In front of the stage ConOps had set up 40 chairs in a theater setting, as if someone would be performing on the perfectly dark stage. Lol. Only if they are wearing a motion-capture LED suit of lights.
Mark and I rearranged the seats into a horseshoe shape, closely surrounding me. Good
thing I don't get stage fright!
|Yeah, it was comically dark in there.|
I wasn't too upset by all this scrambling. At least I would be able to see some of the crowd!
I moved one of the 150lb. tables over next to me and set up my bag of props, water bottles and my bullwhip - just to see if anybody noticed.
At 6pm the Tech trio arrived with boxes of gear and set up the microphone for me. They were amused by our modifications to the stage set up and they liked my playlist of songs from 1965.
|Getting wired up by Mark.|
Admiral Karen and my friends slowly stumbled in, and we designated the floor chairs as my personal 'Box of Adoration'. Mark the videographer was delighted to have actual, visible HUMANS to film.
During the Mic Check I was amazed (as always) to see a full house. 7pm on Saturday means that my show was up against some heavy hitters, and yet 300 people had decided to forgo all that to spend Prime Time watching some guy who doesn't sing, dance, juggle or improvise.
|As always, I am perfectly |
at home, onstage.
I just read my 95 pages of script REALLY FAST. But folks seemed to like it.
The show itself is just a blur. I always get way into the story I am telling, and I quickly had the audience with me - I could feel their energy - and together we took a walk through my parents wedding adventures, my first neighborhood, books I read and songs I frowned at on the radio, weird meals I've had in my life, the eternal wisdom of the Lance Gunn Thing, and finally a trio of stories of my Mother being absent-minded and falling down great heights and hurting herself.
My writing is always very rhythmical and every paragraph has its beats and timing. But there were many times in the 90 minutes where I would have to break the rhythm and stop because there was just too much laughter going on for me to be heard.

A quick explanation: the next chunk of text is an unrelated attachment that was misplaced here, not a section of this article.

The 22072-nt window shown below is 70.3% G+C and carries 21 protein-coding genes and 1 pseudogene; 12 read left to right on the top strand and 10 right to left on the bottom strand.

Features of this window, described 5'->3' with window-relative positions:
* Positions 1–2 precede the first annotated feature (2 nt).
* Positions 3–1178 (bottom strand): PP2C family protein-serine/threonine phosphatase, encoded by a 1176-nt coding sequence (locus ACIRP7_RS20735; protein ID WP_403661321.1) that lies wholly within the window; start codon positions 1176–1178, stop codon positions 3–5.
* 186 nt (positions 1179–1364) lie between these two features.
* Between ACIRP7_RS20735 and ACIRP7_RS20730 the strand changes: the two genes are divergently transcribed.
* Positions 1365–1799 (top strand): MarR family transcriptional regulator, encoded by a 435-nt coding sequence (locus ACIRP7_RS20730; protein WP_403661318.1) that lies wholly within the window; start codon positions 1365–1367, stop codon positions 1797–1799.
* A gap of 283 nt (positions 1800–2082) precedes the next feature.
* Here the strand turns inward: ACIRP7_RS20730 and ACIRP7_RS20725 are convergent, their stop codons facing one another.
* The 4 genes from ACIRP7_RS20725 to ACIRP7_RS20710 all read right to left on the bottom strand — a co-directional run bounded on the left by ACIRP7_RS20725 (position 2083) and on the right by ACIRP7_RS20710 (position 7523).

|The Ovation, from Mark's POV. Yay!|
And yes, these ARE the kinds of problems that you want to have. My reward at the end was a sustained standing ovation, which was very touching. I think somewhere my Mother was laughing and clapping too.
Afterwards I jumped over to my 'after game' table to hand out ribbons and show people my short slideshow about me and my family. Several folks wanted to take pictures with me, which is still an oddity for me. But a welcome one.
Soon though it was time to vamoose and let the next act get set up. I saw him frowning at the nice, large, useless stage behind him, and the extreme lack of working power outlets anywhere nearby.
We smiled and rolled our eyes at each other: Club Max, you are ever the Adventure.
|Looks like Sharon and Winter were having|
their own Lighting Adventures.
Karen and I hauled my suddenly extremely heavy bags and music stand back up to 472. My Admiral then opted to have her annual Pcon ritual bath. Me, I was still WIRED from the show, and needed something mindless to do, quickly.
Pandemonaeon was thankfully not scheduled directly opposite me this year, so I raced up there and danced my kilt off for a good 75 minutes. One of my favorite bands to see live, with some great new songs.
Dancing to RenFaire/Metal/World Beat music can be a bit challenging, as many of their songs are slower (metal), have bizarre chords and intervals (renfaire) and are in odd time signatures (world beat). But plenty of their fans were willing to have some fun with head banging in 7/5 time.
|Good times on the balconies.|
Afterwards I was finally a bit calmer, but not yet tired. I was on my own for now, but every hospitality suite I entered contained someone I knew, or a new friend who had just seen my show. I ate pretty much every spread I saw, since I had last had a meal 8 hours ago, and had expended about 10,000 calories during that interval. Nomnomnom-talk-nomnomnom-take a picture with a stranger-nomnomnom.
I found I was enjoying the balconies of these suites, because I wasn't Drinking (no drinks allowed there) and it was about 30 degrees cooler out there. San Jose is almost pretty after dark.
|Jesamyn, Hank Vegas, Sabrina|
I ended up at the Green Fairy Party, where I traded notes with Sabrina and Jesamyn, two of the many High Priestesses from the "Rite of the Grand Convergence" about what had happened at that ritual on Friday. Or rather, what hadn't happened.
We also marveled at our individual journeys from Solitary to Group Work to reluctant Leadership. Interspersed in this lovely intellectual exchange were plenty of super drunk people who would stagger up to us, blather on about something unintelligible, get Tequila breath all over us, and then ricochet off to some other corner of the party.
Gee, thanks (cough, gag). And um, crispydormicelockjawblissninny to you too!
Oooh! And THEN WHAT HAPPENED....!
Oooh! And THEN WHAT HAPPENED....!
(Pics of me on stage from Chris Illes and Mark Plummer. Trio selfie courtesy of Sabrina Baxter. Everything else from my trusty iPhone.)